WESTMONT – At Westmont High School, Principal Jack Baldermann and his colleagues have worked to cultivate a positive learning experience for their students. They want their teens to feel supported, encouraged and motivated both inside and outside of the classroom. These teens, Baldermann said, are young adults who need to know that though life can bring on waves of challenges, obstacles can be overcome.
And the only way those values can be instilled is through practice, he added. Academic achievements and graduation rates aside, Baldermann and other staff and faculty have made a commitment to not only serve their students but also to come together as a family. Westmont High School is a place “where this respect and culture of really deep love for each other” exists, Baldermann said.
“That’s what we’re aiming for,” he said. “The main thing that we’re teaching our students is to be compassionate human beings who give back to this world.”
With that, Baldermann spoke of his school’s recent effort to become a professional learning community, a collaborative model designed for teachers to share their methods.
Marie Charlton, Westmont board of education president, said that creating space and time for their teachers to learn, whether from one another or through professional development opportunities, has been beneficial.
Earlier this month, Westmont High School received the DuFour Award, which honors the top-performing PLC. The application process, to say the least, was rigorous, Charlton said.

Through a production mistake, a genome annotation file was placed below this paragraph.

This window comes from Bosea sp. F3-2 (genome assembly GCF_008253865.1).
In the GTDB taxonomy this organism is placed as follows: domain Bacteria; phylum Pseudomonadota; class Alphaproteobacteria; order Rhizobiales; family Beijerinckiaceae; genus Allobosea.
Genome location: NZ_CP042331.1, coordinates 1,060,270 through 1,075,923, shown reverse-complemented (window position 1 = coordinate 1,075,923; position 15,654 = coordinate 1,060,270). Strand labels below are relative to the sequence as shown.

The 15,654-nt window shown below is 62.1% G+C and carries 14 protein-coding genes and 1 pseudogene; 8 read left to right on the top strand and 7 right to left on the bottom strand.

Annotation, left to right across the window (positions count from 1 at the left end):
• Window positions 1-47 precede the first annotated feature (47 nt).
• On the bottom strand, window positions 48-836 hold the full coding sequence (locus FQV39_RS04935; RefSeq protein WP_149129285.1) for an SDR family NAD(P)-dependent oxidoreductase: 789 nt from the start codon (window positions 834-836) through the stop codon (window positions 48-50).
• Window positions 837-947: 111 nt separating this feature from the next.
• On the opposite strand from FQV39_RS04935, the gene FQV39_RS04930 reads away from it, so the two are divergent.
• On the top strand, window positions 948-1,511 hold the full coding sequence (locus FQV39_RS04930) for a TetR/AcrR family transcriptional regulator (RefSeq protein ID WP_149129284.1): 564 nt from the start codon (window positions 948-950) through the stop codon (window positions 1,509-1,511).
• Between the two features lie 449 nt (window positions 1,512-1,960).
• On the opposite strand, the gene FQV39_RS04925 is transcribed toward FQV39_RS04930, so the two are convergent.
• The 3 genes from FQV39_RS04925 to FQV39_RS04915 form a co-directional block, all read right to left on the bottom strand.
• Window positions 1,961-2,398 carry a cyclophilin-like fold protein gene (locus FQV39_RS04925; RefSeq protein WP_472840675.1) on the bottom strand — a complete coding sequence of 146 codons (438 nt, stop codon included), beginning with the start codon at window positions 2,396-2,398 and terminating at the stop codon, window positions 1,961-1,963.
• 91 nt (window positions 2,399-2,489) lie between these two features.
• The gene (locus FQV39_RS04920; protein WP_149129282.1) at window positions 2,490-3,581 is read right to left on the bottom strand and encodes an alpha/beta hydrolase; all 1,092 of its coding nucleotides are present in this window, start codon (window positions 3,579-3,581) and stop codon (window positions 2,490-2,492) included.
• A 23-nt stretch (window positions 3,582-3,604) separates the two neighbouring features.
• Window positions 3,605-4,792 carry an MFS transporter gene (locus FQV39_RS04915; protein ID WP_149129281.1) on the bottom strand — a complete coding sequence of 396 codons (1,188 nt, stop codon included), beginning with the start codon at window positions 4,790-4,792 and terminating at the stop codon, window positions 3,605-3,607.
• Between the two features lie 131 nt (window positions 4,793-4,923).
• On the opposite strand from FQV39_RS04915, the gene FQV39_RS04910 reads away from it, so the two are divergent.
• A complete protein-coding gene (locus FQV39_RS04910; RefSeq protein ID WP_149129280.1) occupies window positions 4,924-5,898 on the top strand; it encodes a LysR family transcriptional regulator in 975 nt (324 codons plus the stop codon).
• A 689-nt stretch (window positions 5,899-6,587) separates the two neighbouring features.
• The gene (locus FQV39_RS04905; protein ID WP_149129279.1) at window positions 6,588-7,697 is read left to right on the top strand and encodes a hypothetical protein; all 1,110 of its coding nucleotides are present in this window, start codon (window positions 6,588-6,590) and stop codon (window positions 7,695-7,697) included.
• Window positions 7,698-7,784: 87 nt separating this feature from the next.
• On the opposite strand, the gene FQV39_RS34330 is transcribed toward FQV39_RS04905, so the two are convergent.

In order to qualify, Baldermann and his team were required to submit 27 500-word essays, 10 different student achievement measures and a five-minute video presentation that unveiled Westmont High School’s culture.
Though nearly a week has passed since the official announcement, Charlton said that winning the award still felt “surreal.”
Charlton and Baldermann believe that education equals opportunity. It’s all about giving every student the chance to succeed.
“This award is about these kids,” Charlton said. “It’s about seeing somebody who maybe thought they couldn’t do it because of whatever – their economic [background], their skin color, their language [barrier], anything – but you can succeed. And by succeeding, you can try the next thing and you can become a better person.”
Receiving the DuFour Award, she noted, also unveiled the true meaning behind community. Charlton and Baldermann credited teachers, parents, students and community members, who have helped shape their school into what it is today.
“At the heart of it, the teachers care deeply about the students, and because that happens, then the students care deeply about our school and with each other,” Baldermann said.